Imagination and the Paradox of Fictional Emotions

Pease, Jacob Jerod, Department of Philosophy, University of Virginia
Devereux, Daniel, Department of Philosophy, University of Virginia

There are numerous ways in which we may emotionally react to a fictional work. We may become indignant for having to pay eight dollars to see a film. We may respect a director’s decision to cast normal looking people in the lead roles. We may become bored in reading a book because it is too long, or resentful because it was written by a Nazi. We can feel awe towards the stuntmen for the feats they performed in order to create a film, and we can feel sorry for those real people whom the fictional work will adversely affect. Responses such as these to fictional works are common, but they are not the type of emotional responses with which I will be primarily concerned in this thesis. Instead, I will be dealing with the emotions we have toward what we know to be fictional characters, things and events: we may, for example, feel pity for characters, fearful in response to situations they face, indignant that their world is being destroyed, or happy that all of their problems are resolved in the end. Despite the common occurrence of such emotions, it is puzzling why they should be felt at all. This puzzlement is at the heart of the philosophical problem known as the “paradox of fictional emotions.” It will be my goal in this thesis to discuss the nature of this problem, and to offer a solution to it by giving an account of how we react to fictional characters, things and events.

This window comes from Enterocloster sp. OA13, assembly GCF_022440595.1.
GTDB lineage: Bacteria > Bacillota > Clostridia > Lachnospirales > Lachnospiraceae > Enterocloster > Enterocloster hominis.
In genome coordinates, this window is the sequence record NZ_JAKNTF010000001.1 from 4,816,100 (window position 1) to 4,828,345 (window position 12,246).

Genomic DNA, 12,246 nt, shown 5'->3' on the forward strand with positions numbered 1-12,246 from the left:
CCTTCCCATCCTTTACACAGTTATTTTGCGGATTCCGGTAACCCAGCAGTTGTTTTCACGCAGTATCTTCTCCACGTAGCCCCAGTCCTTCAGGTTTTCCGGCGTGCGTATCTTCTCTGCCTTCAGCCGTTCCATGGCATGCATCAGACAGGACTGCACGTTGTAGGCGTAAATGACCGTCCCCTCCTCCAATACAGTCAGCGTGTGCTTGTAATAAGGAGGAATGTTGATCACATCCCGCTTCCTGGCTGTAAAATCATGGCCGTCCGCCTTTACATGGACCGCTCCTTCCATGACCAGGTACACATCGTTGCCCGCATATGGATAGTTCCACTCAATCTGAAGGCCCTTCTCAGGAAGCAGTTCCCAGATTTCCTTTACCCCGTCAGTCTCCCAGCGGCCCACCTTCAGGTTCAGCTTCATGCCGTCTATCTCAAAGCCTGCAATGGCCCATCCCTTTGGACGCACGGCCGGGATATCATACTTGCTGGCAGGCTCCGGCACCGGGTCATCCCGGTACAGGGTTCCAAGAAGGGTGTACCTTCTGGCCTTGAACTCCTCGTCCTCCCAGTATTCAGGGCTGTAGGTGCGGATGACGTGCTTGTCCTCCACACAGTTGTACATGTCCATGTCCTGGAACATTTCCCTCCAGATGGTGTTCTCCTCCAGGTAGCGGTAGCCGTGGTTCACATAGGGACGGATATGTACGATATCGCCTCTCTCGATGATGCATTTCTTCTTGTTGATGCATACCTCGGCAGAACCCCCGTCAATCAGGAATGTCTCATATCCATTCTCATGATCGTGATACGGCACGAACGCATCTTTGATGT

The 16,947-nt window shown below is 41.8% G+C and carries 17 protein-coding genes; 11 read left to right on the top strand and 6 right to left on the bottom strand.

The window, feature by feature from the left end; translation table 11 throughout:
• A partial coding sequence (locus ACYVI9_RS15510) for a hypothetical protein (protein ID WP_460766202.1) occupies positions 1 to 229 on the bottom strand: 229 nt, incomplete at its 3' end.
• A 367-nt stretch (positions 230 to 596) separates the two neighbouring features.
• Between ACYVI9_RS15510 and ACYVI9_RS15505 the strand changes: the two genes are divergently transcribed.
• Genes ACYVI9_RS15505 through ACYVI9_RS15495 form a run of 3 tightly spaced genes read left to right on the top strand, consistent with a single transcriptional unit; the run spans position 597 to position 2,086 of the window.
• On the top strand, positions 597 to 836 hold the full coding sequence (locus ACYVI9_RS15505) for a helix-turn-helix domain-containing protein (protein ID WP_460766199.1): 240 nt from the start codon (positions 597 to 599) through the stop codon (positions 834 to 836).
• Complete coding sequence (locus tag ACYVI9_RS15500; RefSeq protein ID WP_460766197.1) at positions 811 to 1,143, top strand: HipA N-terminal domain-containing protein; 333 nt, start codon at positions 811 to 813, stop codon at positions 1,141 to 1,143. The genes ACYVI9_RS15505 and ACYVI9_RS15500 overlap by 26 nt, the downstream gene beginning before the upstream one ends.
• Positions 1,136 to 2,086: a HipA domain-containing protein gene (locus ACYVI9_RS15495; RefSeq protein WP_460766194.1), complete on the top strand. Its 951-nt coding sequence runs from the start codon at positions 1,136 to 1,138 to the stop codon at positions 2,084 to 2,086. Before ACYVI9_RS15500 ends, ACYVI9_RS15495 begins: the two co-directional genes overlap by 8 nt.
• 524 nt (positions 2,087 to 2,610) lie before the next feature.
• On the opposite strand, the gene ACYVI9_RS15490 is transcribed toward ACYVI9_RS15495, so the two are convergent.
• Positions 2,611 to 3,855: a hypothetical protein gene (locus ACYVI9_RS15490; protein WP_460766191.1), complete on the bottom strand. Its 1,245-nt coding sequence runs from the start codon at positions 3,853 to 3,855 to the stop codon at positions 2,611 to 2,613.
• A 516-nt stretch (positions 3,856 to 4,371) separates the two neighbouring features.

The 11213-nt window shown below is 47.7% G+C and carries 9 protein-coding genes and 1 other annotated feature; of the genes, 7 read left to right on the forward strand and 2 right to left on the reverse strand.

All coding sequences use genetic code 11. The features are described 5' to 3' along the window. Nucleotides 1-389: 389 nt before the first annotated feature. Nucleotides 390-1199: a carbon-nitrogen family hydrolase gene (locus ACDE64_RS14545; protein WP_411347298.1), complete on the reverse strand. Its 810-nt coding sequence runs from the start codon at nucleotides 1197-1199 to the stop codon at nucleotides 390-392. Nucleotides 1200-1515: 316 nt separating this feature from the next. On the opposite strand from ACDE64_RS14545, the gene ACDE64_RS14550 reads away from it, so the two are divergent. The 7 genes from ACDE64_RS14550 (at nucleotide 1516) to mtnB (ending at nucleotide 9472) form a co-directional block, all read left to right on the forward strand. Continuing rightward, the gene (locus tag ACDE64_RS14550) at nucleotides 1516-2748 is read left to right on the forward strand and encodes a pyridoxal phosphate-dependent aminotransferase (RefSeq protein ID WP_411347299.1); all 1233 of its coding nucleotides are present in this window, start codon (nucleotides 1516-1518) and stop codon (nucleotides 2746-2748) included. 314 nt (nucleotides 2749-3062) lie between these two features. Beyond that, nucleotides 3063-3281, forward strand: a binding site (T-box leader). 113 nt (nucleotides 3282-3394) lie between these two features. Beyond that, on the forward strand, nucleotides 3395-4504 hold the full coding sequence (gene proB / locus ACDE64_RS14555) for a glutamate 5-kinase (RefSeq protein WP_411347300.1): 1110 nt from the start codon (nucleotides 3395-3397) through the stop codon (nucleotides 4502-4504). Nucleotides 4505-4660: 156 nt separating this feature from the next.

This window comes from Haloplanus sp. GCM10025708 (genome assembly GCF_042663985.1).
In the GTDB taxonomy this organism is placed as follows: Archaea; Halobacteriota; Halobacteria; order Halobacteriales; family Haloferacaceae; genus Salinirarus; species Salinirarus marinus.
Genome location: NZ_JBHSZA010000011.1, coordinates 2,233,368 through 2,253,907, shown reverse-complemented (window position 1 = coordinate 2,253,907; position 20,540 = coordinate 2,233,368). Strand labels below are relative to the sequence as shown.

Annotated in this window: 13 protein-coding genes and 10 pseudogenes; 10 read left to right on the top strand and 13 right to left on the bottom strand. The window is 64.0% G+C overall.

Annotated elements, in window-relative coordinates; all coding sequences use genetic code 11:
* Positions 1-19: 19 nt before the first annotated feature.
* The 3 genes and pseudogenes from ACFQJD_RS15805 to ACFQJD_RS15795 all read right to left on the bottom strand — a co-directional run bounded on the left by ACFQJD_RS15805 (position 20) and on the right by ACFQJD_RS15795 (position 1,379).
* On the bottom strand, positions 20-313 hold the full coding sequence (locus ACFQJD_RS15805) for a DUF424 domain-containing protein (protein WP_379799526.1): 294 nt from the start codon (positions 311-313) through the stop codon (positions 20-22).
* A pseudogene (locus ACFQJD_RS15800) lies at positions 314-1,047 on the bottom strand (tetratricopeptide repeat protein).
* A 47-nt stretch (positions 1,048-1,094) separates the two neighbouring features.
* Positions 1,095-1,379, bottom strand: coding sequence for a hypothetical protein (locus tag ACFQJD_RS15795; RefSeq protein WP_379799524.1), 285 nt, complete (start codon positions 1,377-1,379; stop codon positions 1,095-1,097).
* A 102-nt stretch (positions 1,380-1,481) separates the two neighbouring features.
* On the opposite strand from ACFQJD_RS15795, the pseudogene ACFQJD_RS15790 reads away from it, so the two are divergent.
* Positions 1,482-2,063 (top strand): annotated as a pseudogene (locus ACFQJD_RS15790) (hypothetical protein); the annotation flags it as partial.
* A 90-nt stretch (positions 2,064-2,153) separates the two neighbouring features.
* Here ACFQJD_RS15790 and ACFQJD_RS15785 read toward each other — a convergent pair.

MA (Master of Arts)
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